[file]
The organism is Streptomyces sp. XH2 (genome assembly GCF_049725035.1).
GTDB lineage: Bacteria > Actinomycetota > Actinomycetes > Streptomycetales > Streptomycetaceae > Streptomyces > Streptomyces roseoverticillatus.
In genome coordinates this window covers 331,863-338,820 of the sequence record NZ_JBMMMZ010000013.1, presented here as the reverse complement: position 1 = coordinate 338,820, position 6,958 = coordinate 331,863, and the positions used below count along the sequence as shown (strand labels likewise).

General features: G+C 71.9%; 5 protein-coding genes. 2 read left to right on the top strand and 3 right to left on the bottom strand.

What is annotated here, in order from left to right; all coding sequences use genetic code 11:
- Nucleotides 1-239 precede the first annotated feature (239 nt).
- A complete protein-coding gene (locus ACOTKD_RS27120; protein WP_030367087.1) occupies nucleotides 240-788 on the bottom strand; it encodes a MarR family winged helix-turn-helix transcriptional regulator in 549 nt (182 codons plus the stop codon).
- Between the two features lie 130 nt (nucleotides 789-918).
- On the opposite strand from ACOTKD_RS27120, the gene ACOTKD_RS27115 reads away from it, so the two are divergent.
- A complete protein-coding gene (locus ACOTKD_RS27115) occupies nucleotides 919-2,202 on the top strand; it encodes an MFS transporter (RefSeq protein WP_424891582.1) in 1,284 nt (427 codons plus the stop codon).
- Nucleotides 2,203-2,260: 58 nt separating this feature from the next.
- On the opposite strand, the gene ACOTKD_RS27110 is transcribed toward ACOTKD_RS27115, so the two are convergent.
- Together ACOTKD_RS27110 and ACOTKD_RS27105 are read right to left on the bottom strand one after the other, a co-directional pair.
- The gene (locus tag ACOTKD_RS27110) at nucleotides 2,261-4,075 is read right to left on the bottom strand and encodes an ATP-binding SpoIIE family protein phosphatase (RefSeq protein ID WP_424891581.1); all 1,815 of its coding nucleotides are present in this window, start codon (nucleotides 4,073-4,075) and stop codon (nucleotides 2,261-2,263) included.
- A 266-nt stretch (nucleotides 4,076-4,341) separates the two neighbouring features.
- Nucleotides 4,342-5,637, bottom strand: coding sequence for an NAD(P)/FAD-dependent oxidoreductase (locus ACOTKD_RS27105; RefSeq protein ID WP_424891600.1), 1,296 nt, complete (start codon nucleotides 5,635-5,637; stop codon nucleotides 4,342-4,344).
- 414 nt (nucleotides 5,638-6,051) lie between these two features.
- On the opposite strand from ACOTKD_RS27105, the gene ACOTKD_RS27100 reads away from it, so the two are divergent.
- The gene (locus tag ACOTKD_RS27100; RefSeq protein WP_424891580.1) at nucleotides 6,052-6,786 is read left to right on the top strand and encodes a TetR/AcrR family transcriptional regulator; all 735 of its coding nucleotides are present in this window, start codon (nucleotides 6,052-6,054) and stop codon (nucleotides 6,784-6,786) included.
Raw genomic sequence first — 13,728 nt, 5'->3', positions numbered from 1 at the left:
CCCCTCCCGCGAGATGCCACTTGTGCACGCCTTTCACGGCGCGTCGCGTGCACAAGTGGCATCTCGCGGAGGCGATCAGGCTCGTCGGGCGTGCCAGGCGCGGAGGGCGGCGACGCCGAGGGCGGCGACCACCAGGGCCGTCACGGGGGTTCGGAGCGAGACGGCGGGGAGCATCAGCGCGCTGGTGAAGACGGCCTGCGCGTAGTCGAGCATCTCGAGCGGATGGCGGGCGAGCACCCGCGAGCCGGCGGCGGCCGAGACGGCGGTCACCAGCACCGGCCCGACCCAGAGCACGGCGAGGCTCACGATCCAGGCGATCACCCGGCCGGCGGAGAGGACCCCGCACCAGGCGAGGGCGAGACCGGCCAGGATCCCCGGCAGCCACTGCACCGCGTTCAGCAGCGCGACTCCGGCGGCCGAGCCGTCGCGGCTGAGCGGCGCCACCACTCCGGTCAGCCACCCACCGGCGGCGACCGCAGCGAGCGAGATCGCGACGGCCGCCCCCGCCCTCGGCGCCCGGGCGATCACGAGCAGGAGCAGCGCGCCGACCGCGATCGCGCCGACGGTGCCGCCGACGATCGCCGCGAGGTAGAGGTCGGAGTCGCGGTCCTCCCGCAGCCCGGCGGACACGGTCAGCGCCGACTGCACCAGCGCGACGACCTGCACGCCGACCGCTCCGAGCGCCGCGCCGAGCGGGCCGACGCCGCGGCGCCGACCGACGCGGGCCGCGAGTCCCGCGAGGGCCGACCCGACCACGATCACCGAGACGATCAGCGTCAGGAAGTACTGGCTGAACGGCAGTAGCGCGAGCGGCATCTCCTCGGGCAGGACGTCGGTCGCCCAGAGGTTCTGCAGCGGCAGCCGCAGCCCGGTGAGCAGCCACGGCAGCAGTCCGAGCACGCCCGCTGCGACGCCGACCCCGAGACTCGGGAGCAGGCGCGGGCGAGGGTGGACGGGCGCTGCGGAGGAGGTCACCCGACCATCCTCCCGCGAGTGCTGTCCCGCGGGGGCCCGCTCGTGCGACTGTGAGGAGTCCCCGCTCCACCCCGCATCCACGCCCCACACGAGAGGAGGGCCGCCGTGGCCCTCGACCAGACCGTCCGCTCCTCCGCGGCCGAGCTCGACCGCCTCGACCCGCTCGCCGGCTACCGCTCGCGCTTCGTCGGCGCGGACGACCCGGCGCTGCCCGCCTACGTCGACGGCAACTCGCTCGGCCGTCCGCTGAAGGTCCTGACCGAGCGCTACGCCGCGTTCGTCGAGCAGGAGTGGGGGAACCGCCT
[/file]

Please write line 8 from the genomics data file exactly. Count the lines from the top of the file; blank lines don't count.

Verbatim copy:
- Between the two features lie 130 nt (nucleotides 789-918).